Committing to Continuing the Fight
The passing of the Honorable Ruth Bader Ginsburg leaves a void too vast to comprehend, let alone fill. Long before being appointed to the Supreme Court, Justice Ginsburg built a stellar reputation fighting for women’s equality, arguing over 300 gender discrimination cases and co-founding the ACLU’s Women’s Rights Project. As a champion for reproductive health care, Justice Ruth Bader Ginsburg life’s work provided the steps in which glass ceilings could be reached and shattered.
Following her confirmation in 1993, Justice Ginsburg was only the second woman to serve on the Supreme Court. In her 27 years on the bench, Justice Ginsburg instilled in our collective conscience the idea that all people should be provided with the right to decide their life’s purpose irrespective of their gender. Her career was influenced by the prejudice and discrimination she experienced as she navigated unfriendly territory back in the not-so-good-old-days. In fact, despite graduating first in her law school class, no law firm would hire Justice Ginsburg given there were three strikes against her. In her own words, “I was Jewish. Two, I was a woman. But the killer was I was the mother of a four-year-old child.”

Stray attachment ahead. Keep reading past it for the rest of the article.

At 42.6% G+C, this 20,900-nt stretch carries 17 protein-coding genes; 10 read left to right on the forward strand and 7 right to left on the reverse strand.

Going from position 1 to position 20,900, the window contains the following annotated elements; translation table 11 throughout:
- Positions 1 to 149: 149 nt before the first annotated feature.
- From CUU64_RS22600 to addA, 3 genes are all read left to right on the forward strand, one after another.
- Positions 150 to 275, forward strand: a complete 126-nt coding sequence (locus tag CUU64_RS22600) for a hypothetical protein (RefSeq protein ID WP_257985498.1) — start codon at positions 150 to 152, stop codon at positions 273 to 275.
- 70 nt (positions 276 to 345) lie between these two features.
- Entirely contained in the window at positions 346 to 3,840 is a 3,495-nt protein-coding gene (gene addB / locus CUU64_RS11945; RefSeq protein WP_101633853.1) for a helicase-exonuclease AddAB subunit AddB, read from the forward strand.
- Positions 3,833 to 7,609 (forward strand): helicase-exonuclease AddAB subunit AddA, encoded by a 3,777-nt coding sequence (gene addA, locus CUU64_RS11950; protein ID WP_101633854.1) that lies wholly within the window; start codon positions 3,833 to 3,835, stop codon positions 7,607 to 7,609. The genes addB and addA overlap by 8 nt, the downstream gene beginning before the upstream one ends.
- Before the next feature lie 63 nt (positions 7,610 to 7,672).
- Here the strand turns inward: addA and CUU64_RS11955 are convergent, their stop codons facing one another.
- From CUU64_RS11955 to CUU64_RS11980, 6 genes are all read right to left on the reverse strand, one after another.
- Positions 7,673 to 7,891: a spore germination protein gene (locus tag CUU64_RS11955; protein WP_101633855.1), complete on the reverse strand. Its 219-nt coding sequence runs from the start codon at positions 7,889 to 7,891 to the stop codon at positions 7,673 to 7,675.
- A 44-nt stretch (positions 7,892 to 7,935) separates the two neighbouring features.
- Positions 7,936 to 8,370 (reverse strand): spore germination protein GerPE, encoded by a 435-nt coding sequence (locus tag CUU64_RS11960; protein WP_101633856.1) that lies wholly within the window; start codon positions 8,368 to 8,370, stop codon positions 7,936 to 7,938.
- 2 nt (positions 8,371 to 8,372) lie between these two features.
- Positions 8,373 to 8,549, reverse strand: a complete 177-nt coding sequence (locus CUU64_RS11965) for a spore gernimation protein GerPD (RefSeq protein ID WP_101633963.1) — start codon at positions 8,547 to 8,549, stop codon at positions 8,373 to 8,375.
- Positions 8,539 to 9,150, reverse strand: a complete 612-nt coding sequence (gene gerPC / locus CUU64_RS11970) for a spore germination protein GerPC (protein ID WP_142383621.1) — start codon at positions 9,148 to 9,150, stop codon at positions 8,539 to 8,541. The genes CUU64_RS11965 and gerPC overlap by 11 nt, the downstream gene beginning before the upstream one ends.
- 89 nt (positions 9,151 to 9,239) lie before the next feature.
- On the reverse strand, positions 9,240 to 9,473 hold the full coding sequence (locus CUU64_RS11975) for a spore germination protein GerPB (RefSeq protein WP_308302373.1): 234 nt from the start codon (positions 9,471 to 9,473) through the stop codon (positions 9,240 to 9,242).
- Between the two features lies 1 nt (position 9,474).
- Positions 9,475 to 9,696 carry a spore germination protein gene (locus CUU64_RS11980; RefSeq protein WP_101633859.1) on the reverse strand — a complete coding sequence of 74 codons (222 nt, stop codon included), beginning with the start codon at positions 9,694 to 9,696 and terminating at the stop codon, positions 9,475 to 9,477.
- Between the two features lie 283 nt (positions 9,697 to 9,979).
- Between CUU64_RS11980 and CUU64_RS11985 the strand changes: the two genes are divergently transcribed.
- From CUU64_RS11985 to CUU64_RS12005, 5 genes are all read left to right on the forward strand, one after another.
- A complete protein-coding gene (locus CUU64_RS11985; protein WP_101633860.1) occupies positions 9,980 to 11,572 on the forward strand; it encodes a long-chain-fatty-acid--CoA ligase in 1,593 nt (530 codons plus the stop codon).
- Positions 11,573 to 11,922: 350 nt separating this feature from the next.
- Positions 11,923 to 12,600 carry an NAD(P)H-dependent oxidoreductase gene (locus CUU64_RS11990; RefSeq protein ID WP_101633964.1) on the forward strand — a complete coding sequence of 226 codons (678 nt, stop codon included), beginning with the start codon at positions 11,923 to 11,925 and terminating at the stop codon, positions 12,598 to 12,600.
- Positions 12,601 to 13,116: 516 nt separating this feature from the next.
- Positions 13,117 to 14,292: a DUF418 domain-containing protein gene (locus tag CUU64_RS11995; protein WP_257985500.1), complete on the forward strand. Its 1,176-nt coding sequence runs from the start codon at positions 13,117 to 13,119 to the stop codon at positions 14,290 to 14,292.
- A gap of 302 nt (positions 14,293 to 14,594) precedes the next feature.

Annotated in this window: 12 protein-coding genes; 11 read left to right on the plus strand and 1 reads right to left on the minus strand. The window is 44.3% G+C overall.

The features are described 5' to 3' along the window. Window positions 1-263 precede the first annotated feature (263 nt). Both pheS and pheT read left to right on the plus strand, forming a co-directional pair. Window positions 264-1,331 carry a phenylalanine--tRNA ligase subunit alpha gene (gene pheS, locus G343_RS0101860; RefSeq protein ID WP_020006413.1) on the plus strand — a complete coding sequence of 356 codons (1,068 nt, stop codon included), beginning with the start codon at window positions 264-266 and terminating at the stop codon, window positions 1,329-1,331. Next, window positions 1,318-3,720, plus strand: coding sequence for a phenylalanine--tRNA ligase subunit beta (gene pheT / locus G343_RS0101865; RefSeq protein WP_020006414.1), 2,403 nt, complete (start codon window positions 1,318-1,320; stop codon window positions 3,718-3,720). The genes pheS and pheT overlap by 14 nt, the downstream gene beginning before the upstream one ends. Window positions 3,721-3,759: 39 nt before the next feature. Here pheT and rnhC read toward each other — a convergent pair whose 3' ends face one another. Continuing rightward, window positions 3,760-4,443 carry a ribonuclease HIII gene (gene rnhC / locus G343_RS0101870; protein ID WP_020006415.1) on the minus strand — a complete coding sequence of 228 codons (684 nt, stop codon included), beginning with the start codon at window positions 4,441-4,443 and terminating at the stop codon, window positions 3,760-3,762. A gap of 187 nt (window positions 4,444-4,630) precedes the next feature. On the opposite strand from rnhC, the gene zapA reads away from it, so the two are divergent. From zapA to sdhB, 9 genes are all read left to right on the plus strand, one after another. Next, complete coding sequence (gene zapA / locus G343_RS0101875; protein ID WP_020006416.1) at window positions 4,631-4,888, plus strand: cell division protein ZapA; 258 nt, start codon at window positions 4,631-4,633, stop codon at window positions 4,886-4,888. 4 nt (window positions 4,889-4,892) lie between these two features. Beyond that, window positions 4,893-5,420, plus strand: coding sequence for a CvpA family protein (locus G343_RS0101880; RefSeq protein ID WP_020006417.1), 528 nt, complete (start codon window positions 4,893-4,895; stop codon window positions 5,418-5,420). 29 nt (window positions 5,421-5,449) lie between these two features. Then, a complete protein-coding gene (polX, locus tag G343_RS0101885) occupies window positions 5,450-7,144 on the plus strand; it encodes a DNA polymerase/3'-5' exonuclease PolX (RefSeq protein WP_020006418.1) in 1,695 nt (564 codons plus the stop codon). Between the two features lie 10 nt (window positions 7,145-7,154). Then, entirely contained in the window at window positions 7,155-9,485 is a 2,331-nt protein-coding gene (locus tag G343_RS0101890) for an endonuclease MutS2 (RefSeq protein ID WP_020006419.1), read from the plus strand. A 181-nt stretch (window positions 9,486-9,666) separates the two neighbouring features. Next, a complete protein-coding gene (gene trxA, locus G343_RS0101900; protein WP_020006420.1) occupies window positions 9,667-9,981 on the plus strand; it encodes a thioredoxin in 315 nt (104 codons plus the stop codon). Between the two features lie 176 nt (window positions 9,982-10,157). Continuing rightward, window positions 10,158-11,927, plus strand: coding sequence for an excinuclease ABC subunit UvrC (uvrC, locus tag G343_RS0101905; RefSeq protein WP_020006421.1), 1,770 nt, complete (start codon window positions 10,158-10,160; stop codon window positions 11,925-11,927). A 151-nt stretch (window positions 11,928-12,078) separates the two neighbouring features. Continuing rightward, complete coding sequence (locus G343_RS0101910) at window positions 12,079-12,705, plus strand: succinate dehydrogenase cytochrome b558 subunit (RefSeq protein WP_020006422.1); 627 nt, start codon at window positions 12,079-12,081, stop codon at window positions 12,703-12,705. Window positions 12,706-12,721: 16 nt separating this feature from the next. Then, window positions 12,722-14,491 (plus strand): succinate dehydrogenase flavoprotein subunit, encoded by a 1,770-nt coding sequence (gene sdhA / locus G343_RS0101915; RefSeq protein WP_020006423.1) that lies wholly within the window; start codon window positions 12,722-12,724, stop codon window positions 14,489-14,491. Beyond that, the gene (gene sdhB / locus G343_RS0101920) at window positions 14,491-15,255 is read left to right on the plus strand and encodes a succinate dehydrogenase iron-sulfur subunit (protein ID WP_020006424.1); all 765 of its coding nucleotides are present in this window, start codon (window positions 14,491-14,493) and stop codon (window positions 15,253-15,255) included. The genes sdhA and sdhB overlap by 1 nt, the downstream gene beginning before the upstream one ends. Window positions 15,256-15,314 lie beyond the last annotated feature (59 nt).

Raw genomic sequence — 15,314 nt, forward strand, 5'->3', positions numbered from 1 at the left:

Serving on the Supreme Court, Justice Ginsburg clearly understood laws meant to restrict access to reproductive health care operate mostly to the detriment of communities already impacted by systemic racism and discrimination. Recently, the court in a 7-2 decision upheld the administration’s rule permitting employers to restrict employees’ coverage of contraception. In her dissent, Justice Ginsburg rightly pointed out the Court “left women workers to fend for themselves, to seek contraceptive coverage from sources other than their employer’s insurer and absent another available source of funding to pay for contraception services out of their own pockets.”
We are forever grateful to Justice Ginsburg, but actions speak louder than words. As an organization, we will continue our fight to ensure everyone has the access to information, agency, and systems of support to determine their futures with dignity. As we mourn her passing, let our tribute to Justice Ginsburg be our resolve to ensure that all people have the power to decide if, when, and under what circumstances to get pregnant and have a child.